Andrew J. Pease has been serving as a member of our Board of Directors since April 2011. He joined QuickLogic in November 2006 and served as our President and Chief Executive Officer from January 2011 to his retirement in June 2016, and as our President from March 2009 to his retirement in June 2016. From November 2006 to March 2009, Mr. Pease served as our Vice President of Worldwide Sales. From July 2003 to June 2006, Mr. Pease was Senior Vice President of Worldwide Sales at Broadcom Corporation, a global leader in semiconductors for wired and wireless communications. From March 2000 to July 2003, Mr. Pease was Vice President of Sales at Syntricity, Inc., a company providing software and services to better manage semiconductor production yields and improve design-to-production processes. From 1984 to 1996, Mr. Pease served in a number of sales positions at Advanced Micro Devices, or AMD, a global semiconductor manufacturer, where his last assignment was Group Director, Worldwide Headquarters Sales and Operations. Mr. Pease previously held Vice President of Sales positions at Integrated Systems Inc., an embedded software manufacturer (1996-1997), and Vantis Corporation, a programmable logic subsidiary of AMD (1997-1999). Mr. Pease holds a B.S. degree from the United States Naval Academy and an M.S. in computer science from the Naval Postgraduate School in Monterey, California.

Mr. Pease has many years of executive experience in the semiconductor industry, primarily in sales and operations. His vast understanding of the semiconductor industry coupled with his in-depth knowledge of the day-to-day operation and strategic direction of the Company makes him an invaluable resource and contributor to the Board.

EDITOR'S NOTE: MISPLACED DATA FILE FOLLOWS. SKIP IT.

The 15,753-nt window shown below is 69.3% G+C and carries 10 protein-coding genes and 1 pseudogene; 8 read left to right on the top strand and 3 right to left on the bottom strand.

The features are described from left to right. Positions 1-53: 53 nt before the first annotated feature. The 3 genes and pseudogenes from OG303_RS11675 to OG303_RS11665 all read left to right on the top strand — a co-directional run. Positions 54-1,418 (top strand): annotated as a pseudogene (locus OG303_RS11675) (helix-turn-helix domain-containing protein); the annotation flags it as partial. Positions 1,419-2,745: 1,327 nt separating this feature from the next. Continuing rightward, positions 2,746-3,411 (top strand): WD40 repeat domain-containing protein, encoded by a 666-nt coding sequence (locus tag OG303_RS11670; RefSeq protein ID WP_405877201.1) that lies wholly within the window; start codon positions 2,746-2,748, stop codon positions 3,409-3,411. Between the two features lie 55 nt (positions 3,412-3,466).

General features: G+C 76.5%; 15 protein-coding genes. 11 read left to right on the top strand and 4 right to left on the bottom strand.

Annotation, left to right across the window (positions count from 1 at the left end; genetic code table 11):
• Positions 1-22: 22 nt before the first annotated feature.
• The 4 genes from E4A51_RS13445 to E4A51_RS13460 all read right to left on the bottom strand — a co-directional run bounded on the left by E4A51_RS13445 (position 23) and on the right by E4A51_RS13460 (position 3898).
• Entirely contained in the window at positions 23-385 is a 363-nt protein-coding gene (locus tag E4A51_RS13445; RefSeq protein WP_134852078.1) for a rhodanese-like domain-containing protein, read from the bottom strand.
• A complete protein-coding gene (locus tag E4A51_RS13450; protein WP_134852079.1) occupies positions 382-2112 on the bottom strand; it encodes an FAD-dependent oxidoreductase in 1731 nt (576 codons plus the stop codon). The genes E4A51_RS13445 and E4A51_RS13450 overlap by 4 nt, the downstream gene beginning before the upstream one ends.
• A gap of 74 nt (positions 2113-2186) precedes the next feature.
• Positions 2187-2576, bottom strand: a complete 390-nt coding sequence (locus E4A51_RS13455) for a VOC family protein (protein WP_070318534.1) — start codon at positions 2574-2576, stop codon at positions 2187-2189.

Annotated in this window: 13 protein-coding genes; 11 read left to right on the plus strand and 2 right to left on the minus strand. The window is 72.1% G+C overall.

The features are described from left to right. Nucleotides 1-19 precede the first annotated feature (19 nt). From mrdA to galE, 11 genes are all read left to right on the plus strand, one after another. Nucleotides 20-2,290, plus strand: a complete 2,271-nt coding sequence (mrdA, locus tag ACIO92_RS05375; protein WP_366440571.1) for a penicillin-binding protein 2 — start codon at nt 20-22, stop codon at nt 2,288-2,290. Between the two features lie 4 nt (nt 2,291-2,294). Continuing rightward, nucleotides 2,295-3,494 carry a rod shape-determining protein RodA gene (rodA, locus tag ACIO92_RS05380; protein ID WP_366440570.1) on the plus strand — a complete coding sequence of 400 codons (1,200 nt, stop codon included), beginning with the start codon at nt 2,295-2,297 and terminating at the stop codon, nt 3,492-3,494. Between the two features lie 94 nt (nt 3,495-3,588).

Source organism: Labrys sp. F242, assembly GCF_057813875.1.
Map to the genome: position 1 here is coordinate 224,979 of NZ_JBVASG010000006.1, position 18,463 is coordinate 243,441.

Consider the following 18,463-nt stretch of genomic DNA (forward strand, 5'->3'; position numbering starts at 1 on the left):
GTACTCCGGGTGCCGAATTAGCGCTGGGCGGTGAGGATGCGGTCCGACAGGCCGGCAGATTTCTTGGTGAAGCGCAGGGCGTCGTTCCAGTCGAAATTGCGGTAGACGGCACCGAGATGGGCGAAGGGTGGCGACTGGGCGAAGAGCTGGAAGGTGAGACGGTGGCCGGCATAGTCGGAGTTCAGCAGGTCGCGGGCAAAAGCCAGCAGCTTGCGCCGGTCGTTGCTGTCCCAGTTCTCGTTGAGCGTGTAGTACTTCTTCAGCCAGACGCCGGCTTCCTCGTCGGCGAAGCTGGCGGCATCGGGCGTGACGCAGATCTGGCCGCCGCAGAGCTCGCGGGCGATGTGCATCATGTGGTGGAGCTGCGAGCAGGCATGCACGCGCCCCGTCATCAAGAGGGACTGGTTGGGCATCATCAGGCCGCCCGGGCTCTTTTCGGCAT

Daniel A. Rabinovitsj has been serving as a member of our Board of Directors since October 2014. In August 2018, Mr. Rabinovitsj joined Facebook, a social networking company. From April 2018, he has been serving as board member in NanoSemi, Inc. a startup company, which develops intellectual property based upon machine learning to improve communication and other systems. Mr. Rabinovitsj served as Chief Operating Officer of Ruckus Wireless, Inc., a global supplier of advanced wireless systems for the mobile Internet infrastructure market, from October 2014 until its acquisition by ARRIS International plc in December 2017. Mr. Rabinovitsj served as President of ARRIS International plc. From 2011 to September 2014, Mr. Rabinovitsj served as Senior Vice President of Qualcomm Atheros, Inc.’s wired and wireless networking and small cell infrastructure business. Prior to Qualcomm Atheros, Mr. Rabinovitsj served in a number of executive management positions at companies including Atheros Communications, NXP Semiconductors, ST Ericsson, and Silicon Labs. Mr. Rabinovitsj received an M.A. in Asian Studies and a B.A. in Philosophy from the University of Texas at Austin.